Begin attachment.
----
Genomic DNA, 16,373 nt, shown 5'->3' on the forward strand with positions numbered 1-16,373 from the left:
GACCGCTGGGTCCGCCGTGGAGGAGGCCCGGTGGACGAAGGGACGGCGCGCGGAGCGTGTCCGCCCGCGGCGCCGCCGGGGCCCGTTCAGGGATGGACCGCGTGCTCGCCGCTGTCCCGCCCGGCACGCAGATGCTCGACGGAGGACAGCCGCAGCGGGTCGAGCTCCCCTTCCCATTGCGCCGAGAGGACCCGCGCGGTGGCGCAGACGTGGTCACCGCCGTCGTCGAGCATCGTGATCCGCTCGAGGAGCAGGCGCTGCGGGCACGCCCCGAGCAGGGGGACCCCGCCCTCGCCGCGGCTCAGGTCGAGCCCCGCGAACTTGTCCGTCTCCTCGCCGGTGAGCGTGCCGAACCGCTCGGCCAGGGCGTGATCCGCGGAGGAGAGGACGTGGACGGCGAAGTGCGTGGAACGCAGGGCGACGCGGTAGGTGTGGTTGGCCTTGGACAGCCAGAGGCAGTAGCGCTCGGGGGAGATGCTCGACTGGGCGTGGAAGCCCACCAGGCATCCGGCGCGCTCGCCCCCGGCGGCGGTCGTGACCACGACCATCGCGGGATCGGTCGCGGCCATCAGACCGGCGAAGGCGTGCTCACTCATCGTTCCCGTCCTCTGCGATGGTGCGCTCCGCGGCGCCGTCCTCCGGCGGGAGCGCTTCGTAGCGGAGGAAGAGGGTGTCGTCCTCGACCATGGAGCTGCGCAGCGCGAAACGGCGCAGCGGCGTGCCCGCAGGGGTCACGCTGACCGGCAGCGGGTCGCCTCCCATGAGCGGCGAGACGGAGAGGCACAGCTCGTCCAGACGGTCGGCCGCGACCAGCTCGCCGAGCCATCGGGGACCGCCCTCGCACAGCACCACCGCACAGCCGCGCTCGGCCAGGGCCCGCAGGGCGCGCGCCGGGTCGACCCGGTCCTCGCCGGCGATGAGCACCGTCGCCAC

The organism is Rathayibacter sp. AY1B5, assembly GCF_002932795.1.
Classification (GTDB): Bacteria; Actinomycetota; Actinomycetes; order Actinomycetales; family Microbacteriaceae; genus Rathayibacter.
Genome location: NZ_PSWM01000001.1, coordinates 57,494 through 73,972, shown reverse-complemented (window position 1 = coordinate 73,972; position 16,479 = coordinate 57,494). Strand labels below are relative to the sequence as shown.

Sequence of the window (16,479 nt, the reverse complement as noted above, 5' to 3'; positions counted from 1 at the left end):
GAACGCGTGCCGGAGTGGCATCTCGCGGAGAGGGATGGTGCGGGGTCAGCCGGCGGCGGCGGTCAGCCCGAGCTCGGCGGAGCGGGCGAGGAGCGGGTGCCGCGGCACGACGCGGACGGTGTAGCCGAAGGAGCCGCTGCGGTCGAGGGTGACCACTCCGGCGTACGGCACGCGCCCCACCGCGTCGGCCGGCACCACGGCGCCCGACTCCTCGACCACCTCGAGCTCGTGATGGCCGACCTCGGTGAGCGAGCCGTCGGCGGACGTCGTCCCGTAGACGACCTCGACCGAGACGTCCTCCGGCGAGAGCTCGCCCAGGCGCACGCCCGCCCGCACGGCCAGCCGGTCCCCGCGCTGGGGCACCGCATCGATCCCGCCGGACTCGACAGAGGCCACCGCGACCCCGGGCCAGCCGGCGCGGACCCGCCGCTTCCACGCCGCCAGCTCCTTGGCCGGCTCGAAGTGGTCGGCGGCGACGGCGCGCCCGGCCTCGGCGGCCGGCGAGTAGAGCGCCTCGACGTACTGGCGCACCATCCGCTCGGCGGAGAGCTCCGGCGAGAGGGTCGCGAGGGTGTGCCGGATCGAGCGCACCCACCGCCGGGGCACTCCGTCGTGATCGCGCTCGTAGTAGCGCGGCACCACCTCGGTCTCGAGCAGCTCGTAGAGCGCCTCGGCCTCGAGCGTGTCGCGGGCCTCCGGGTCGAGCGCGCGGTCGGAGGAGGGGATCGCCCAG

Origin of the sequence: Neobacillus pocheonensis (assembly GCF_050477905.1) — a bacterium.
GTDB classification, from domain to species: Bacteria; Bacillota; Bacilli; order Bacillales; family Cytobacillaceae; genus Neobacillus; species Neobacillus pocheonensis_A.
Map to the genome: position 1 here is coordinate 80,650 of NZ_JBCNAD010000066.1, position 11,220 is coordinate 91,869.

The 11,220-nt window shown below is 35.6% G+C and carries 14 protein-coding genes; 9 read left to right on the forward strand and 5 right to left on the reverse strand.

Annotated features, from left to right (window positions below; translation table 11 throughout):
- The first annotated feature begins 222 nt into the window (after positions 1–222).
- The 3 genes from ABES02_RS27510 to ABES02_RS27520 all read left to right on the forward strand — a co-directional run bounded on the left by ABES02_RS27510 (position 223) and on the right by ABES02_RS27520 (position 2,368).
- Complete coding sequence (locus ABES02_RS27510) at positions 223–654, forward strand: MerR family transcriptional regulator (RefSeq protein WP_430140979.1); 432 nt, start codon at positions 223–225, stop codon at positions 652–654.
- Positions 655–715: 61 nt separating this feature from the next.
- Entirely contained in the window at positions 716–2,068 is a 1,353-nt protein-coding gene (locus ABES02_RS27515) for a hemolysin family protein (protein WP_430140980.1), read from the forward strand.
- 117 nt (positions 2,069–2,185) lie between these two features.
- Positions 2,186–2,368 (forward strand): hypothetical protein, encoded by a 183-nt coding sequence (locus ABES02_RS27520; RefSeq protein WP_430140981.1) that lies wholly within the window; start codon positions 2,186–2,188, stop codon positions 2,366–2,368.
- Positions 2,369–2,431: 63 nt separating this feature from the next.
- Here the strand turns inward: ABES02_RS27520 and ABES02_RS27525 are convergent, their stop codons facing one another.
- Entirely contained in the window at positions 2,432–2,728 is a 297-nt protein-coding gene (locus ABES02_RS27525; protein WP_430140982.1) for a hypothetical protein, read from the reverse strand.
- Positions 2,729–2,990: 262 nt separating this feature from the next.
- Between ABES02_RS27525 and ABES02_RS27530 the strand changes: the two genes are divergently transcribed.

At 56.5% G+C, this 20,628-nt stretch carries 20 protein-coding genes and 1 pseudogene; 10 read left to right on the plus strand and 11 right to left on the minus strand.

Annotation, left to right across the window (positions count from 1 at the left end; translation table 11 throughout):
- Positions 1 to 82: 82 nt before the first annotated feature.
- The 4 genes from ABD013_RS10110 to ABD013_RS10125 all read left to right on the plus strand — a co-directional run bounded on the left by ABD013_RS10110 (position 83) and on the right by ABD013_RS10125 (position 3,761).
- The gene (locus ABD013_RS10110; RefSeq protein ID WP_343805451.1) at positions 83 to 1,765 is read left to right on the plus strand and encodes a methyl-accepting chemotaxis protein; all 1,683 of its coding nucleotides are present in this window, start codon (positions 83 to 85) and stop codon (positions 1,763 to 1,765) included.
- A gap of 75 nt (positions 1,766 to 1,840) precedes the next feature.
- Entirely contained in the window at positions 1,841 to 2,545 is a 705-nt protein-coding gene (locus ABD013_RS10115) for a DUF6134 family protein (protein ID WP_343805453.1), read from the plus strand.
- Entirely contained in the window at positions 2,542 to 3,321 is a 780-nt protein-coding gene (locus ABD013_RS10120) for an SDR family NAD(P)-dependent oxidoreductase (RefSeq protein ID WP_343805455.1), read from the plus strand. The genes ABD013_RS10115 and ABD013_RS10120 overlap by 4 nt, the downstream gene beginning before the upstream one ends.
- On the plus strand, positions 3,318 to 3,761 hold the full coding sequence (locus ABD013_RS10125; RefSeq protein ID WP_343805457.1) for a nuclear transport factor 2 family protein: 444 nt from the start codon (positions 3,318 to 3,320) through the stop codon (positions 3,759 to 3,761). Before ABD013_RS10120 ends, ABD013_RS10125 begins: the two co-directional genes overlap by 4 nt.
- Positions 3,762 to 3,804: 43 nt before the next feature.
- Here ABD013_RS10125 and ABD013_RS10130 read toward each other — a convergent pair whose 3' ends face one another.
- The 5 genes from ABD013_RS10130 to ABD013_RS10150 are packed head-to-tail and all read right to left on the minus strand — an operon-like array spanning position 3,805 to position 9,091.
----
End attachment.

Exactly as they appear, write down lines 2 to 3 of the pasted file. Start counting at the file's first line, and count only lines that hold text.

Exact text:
GACCGCTGGGTCCGCCGTGGAGGAGGCCCGGTGGACGAAGGGACGGCGCGCGGAGCGTGTCCGCCCGCGGCGCCGCCGGGGCCCGTTCAGGGATGGACCGCGTGCTCGCCGCTGTCCCGCCCGGCACGCAGATGCTCGACGGAGGACAGCCGCAGCGGGTCGAGCTCCCCTTCCCATTGCGCCGAGAGGACCCGCGCGGTGGCGCAGACGTGGTCACCGCCGTCGTCGAGCATCGTGATCCGCTCGAGGAGCAGGCGCTGCGGGCACGCCCCGAGCAGGGGGACCCCGCCCTCGCCGCGGCTCAGGTCGAGCCCCGCGAACTTGTCCGTCTCCTCGCCGGTGAGCGTGCCGAACCGCTCGGCCAGGGCGTGATCCGCGGAGGAGAGGACGTGGACGGCGAAGTGCGTGGAACGCAGGGCGACGCGGTAGGTGTGGTTGGCCTTGGACAGCCAGAGGCAGTAGCGCTCGGGGGAGATGCTCGACTGGGCGTGGAAGCCCACCAGGCATCCGGCGCGCTCGCCCCCGGCGGCGGTCGTGACCACGACCATCGCGGGATCGGTCGCGGCCATCAGACCGGCGAAGGCGTGCTCACTCATCGTTCCCGTCCTCTGCGATGGTGCGCTCCGCGGCGCCGTCCTCCGGCGGGAGCGCTTCGTAGCGGAGGAAGAGGGTGTCGTCCTCGACCATGGAGCTGCGCAGCGCGAAACGGCGCAGCGGCGTGCCCGCAGGGGTCACGCTGACCGGCAGCGGGTCGCCTCCCATGAGCGGCGAGACGGAGAGGCACAGCTCGTCCAGACGGTCGGCCGCGACCAGCTCGCCGAGCCATCGGGGACCGCCCTCGCACAGCACCACCGCACAGCCGCGCTCGGCCAGGGCCCGCAGGGCGCGCGCCGGGTCGACCCGGTCCTCGCCGGCGATGAGCACCGTCGCCAC

The organism is Rathayibacter sp. AY1B5, assembly GCF_002932795.1.